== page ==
The Stream of our Lives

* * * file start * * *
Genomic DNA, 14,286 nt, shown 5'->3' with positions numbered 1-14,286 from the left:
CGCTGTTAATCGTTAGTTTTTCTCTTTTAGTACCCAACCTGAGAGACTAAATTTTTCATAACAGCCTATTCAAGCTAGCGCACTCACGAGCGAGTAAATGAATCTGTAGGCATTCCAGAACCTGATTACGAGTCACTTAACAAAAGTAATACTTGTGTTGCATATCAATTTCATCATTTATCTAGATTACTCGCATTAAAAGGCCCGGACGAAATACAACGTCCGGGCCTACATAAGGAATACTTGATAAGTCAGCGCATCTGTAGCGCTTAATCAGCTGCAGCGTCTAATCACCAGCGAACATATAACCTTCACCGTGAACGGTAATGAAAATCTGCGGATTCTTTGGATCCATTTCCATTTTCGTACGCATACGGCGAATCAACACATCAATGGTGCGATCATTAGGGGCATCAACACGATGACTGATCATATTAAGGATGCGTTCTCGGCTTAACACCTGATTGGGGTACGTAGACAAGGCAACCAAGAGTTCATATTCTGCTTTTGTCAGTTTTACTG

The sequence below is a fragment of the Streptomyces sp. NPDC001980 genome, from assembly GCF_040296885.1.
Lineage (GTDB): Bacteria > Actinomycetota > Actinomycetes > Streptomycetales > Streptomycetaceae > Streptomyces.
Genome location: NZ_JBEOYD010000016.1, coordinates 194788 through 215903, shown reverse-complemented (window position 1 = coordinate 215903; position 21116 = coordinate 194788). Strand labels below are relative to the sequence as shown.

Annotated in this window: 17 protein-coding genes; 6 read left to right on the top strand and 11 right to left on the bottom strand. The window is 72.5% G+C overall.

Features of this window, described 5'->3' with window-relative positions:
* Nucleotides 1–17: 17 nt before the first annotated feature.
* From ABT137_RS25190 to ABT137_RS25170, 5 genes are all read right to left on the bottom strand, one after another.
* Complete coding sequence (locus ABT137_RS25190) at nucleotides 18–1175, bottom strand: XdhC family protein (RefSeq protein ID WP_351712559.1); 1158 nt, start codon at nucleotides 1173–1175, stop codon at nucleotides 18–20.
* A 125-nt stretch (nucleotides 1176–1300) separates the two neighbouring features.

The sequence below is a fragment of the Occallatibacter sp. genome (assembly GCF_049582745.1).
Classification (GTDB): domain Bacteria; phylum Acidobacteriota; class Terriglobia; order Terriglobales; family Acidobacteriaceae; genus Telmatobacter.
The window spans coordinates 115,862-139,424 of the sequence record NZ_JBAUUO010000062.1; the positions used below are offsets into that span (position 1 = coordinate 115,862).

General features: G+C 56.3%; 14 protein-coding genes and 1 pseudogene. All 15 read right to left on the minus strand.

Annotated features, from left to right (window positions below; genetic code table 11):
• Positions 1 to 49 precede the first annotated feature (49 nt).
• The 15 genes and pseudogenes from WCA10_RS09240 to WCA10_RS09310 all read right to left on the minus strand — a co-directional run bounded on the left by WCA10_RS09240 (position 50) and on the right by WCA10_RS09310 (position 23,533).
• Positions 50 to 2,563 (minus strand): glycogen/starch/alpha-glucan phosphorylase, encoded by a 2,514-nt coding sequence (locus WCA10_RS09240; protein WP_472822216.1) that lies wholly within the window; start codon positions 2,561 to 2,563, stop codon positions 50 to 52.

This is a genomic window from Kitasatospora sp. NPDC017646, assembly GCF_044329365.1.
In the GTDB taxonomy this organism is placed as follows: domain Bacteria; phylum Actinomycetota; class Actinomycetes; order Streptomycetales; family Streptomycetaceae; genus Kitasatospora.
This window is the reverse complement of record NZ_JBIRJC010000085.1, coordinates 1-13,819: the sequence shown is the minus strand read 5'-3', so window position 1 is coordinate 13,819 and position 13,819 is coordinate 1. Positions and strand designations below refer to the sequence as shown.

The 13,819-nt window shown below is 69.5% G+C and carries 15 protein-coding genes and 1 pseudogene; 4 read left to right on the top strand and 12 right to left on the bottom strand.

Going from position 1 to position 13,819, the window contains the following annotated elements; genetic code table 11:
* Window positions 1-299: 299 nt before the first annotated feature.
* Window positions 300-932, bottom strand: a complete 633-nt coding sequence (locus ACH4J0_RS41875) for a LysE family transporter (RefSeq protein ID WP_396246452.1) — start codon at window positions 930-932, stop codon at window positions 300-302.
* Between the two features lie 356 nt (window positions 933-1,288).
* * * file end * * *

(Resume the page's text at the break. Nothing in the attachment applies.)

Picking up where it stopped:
It’s a hazy grey Tuesday outside and I’m sitting in my pyjamas gazing through the cracked and dusty window. My coffee cools at my elbow and outside the wind is rocking the trees back to sleep like an overbearing nursemaid. Each leaf twists in the breeze, mocking the wind and defying it to tear loose and send the leaves flying into the tepid sky. Further on I can see the clouds bearing down on the horizon like that hunk of layer cake which sits heavily on the digestion after tea at four in the afternoon. My grandmother loved layer cake. Every time I went to visit she insisted on feeding it to me by the plateful, so that when I walked home every step was sweet agony. I remember the shiny damp pavements, reflecting the streetlamps in the twilight, spreading oil and water-colours under my feet as I lurched and hiccupped the two and a half blocks back to the studio flat my father and I called home. And a home it was, though small and dark. The carpet didn’t quite reach the walls, and in the spring the wafting weeds invaded the windowsills, but to us it was a little piece of warmth, separate from the cruel and chilly outdoors. My father’s injury prevented him from holding down a job, but he loved to sit and whittle shapes from the scraps of wood I brought home, and sometimes he would produce things I could sell to supplement our meagre income. He wasn’t the creative sort, but he could make useful things like clothespins and wooden spoons, which sold for a couple of pence at the market on Saturdays. Ah, the market, yes that is truly where our story begins. It famously opened at five in the morning, as the middle-class customers used to murmur to each other when they came to visit for the thrill of slumming it among the cabbages, but of course the true life of the market started before that, when the sellers disgorged their various wares onto the crates and trestles laid out under the iron-girder sky that defined the world of the market. Even at three o’clock, you would already find the most enterprising or insomniac tradesmen shuffling through the fish-smelling laneways in search of a prime pitch. It was in one of those crates that I cut my first teeth, and from a bill of loading I learned my letters. I took my first uneven steps across the cobbles, and more than once my mother found me sitting in a damp gutter chewing on a soft and discarded carrot. Although it is now many years since her passing, I don’t believe I will ever lose the memory of her gentle smile and rough, hardworking hands. My first concept of an angel wore a floral apron and smelled slightly of goose fat. But I digress. My dear departed mother, my injured father and his humble whittlings, and even my fond grandmother, though close to my heart, play no part in this tale. Rather, let’s look more closely at one of these early tradesmen as he comes in search of a prime pitch. See how he turns his collar up against the wind which whistles among the arches as this dark hour. Watch him shuffle in his cracked boots over the uneven stones, and hear as he hums a lively tune under his breath to keep his spirits up against the dark. Mark how he turns his head to note the progress of the small shape who shadows him through the darkness, and how tenderly he extends his hand in encouragement. Here, dear reader, is the true hero of our story.

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